Wednesday, September 10, 2008

Identifying individuals in "anonymous" genetic studies

Most people who participate in genetic studies do so with the expectation that their participation - and more importantly their phenotype - will be anonymous. To preserve this anonymity, raw data (individual's genotypes and phenotypes) are not made publicly available. However, to enable validation and further research, pooled data - the average allele frequencies in cases and controls - have been made available through public databases like dbGaP.

But a really cool new paper in PLoS Genetics demonstrates that if you know an individual's genotype you can actually figure out whether they participated in a particular study. This may seem counterintuitive, but if you think about it for a sec it makes sense. An individual's inclusion in a dataset leaves a fingerprint - in terms of shifting the allele frequencies in the direction of their particular genotype. Obviously, if you only have a small number of genotypes this is meaningless. But if you have 500,000+, as most modern genotyping platforms do, the authors show that you can essentially just count up the number of times the pool's allele frequencies diverge from the expected allele frequencies in the direction of an individual's genotype. If this number is significantly higher than expected by chance, it is very likely that the individual was part of the pool.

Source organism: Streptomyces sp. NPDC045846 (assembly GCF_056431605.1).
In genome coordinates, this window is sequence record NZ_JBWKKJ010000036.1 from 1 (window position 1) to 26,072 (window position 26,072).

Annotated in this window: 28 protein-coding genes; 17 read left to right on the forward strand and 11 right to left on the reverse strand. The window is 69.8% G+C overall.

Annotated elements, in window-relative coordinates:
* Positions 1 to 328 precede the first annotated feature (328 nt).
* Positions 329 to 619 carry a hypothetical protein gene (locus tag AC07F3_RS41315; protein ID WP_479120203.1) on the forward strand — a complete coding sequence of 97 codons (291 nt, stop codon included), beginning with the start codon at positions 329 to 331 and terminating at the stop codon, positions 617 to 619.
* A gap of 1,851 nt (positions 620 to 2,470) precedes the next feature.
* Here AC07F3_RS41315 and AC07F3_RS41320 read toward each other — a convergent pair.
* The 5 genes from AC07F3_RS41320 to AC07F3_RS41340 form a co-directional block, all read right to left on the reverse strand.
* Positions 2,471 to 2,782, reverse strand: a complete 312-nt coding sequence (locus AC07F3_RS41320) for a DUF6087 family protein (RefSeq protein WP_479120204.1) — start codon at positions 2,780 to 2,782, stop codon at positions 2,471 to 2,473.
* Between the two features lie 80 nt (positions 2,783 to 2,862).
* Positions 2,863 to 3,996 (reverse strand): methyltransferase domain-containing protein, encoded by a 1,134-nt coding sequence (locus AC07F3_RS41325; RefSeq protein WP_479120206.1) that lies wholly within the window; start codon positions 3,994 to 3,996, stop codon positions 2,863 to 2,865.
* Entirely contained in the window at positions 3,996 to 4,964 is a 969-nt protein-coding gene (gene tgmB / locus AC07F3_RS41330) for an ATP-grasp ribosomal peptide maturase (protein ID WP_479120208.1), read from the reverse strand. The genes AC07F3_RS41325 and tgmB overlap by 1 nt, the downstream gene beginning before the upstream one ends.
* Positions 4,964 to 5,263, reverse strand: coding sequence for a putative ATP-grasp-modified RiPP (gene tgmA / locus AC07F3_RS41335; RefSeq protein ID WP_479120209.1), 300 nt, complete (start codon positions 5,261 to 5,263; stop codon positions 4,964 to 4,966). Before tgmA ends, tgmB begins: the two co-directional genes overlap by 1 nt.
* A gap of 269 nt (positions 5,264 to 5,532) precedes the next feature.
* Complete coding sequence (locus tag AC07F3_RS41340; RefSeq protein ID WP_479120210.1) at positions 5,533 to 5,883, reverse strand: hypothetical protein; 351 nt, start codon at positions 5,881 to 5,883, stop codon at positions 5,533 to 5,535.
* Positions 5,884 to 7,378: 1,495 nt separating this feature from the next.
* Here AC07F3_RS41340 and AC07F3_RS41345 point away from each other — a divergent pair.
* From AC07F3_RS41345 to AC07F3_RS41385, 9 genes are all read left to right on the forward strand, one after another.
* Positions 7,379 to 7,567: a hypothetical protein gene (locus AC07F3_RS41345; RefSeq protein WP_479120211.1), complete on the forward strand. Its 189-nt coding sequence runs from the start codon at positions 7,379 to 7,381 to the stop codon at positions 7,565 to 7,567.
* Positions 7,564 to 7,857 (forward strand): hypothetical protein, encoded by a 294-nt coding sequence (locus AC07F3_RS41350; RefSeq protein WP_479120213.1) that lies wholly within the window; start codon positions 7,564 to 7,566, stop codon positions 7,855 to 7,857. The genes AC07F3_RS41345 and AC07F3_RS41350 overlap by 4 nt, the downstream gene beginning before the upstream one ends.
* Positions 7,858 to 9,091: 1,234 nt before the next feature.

A cute trick, no? But are there any practical implication? Clearly yes. As more and more people get whole genome genotyping from companies like 23andMe, Navigenics or DecodeMe (full disclosure - I am an advisor to 23andMe), and as many people start to share their genotypes - either intentionally or unintentionally - it would be theoretically possible for someone to take that person's genotype and scan all existing genome-wide association studies to see if they participated. And if they haven't had their genotype done, and someone else REALLY wanted to know if they participated in a study, that someone could steal a piece of hair and pay to have it genotyped. (It's not discussed in the paper, but I bet you could use a sibling, parent or even perhaps a more distant relative and get a similar answer - although presumably with less certainty). 

Surprisingly, the paper has received little notice in the popular press. Bit it's created quite a stir in the human genetics community. The National Institutes of Health immediately shut off public access to its genome-wide association data, and urged others with similar data to follow suit. This is a rather shocking reversal for a community that had been pushing the open availability of these data. 

It's really rather amazing that no one thought about this before. There are a lot of very bright people involved in human genetic mapping, yet none of them realized that individuals could be relatively easily "unpooled". I bet there are a lot of quantitative geneticists kicking themselves. And I hope some of them are working on a way around this.

Interestingly, the authors seem more interested in the forensics angle here. They offer up their method as a way to tell if a particular individual was in a room, handled a weapon, or anything else where a lot of different people might have left their DNA in the same place. You can see where this is going - get an individual's genotype and you can trace them all over the world.

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